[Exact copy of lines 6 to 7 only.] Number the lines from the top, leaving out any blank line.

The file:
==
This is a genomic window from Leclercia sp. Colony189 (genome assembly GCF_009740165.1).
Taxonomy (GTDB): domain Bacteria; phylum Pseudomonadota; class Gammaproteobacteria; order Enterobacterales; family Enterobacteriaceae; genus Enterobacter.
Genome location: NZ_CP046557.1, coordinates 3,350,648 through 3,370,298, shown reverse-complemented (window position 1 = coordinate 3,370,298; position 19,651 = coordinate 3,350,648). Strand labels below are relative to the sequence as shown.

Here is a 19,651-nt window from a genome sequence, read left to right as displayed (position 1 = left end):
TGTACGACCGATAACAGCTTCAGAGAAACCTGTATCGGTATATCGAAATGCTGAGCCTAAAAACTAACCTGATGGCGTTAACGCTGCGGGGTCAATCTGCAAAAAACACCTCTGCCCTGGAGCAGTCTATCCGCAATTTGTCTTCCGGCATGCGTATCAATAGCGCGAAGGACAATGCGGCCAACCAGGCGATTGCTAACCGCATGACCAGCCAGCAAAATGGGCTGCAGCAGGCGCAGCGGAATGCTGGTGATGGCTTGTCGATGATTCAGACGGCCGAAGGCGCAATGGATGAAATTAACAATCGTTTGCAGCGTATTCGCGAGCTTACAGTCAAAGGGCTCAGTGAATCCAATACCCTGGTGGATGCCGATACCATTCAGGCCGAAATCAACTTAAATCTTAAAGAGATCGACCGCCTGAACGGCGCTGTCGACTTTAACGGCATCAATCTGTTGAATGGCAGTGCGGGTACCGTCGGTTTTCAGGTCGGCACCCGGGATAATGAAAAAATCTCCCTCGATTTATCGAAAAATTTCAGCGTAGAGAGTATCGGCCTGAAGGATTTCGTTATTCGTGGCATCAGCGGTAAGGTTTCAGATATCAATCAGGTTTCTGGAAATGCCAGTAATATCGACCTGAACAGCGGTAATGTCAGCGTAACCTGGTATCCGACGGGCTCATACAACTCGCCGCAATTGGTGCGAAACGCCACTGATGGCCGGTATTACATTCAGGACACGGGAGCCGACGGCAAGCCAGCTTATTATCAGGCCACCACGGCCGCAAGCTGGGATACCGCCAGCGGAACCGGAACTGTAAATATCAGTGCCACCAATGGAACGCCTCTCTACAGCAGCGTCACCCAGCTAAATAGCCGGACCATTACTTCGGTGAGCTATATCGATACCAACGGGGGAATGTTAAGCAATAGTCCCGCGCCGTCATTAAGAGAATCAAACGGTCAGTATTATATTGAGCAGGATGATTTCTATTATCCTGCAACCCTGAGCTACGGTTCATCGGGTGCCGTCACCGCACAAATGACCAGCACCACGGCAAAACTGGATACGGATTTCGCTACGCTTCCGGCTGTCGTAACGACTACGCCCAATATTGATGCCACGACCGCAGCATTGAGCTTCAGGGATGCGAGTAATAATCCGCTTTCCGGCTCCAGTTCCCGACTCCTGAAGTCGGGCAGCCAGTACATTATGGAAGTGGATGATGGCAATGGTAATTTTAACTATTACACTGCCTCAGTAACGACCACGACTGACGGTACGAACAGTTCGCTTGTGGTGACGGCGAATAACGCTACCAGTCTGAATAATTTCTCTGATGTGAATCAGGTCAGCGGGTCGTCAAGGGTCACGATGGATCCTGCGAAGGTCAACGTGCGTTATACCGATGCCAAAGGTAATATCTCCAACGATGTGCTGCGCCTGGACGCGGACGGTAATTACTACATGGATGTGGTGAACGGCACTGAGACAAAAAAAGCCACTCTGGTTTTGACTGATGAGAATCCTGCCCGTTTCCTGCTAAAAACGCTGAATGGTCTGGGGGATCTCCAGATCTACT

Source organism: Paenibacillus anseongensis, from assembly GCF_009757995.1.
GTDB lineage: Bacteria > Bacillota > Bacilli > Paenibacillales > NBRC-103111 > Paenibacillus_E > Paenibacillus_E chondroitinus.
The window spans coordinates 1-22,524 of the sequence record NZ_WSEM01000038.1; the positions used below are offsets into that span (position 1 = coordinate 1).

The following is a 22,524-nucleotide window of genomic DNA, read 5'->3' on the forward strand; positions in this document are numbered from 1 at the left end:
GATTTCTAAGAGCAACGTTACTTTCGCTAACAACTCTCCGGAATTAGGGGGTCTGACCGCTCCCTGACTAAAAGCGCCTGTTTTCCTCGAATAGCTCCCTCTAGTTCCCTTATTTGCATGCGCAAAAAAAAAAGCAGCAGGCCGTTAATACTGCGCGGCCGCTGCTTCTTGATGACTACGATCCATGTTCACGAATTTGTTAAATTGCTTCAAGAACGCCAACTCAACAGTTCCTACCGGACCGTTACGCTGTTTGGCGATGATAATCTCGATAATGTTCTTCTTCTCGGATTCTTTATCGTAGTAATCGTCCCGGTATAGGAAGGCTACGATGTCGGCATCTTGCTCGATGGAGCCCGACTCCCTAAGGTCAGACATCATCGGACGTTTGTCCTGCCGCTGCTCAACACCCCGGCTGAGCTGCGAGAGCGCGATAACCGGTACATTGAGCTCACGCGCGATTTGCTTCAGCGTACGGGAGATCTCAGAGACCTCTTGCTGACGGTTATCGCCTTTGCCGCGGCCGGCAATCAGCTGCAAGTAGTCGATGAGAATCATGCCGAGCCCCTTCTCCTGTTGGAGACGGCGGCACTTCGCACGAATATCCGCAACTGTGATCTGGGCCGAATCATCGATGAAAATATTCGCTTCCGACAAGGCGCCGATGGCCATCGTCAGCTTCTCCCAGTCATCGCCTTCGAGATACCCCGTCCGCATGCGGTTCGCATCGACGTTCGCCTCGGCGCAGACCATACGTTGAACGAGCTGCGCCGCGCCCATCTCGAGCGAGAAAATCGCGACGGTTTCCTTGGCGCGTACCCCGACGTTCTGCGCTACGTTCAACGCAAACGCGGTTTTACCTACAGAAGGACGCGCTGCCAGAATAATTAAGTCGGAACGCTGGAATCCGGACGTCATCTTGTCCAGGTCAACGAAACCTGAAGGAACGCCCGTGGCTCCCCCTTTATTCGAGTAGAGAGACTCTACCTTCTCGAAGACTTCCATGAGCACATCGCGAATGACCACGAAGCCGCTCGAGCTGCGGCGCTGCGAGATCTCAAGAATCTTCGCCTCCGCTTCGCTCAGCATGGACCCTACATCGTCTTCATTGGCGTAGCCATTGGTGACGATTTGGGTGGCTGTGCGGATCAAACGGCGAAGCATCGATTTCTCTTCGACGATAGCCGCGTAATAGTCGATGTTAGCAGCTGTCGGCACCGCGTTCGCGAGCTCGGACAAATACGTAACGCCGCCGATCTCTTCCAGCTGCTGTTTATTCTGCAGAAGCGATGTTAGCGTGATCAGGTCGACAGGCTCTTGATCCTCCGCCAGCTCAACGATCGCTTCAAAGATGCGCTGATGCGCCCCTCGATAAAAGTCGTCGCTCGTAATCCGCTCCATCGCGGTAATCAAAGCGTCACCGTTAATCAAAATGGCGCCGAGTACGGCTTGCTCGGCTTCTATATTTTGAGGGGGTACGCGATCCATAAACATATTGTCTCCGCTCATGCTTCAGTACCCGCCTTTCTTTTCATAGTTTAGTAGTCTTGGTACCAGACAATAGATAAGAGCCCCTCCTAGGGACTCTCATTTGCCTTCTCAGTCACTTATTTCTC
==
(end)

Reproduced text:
Source organism: Paenibacillus anseongensis, from assembly GCF_009757995.1.
GTDB lineage: Bacteria > Bacillota > Bacilli > Paenibacillales > NBRC-103111 > Paenibacillus_E > Paenibacillus_E chondroitinus.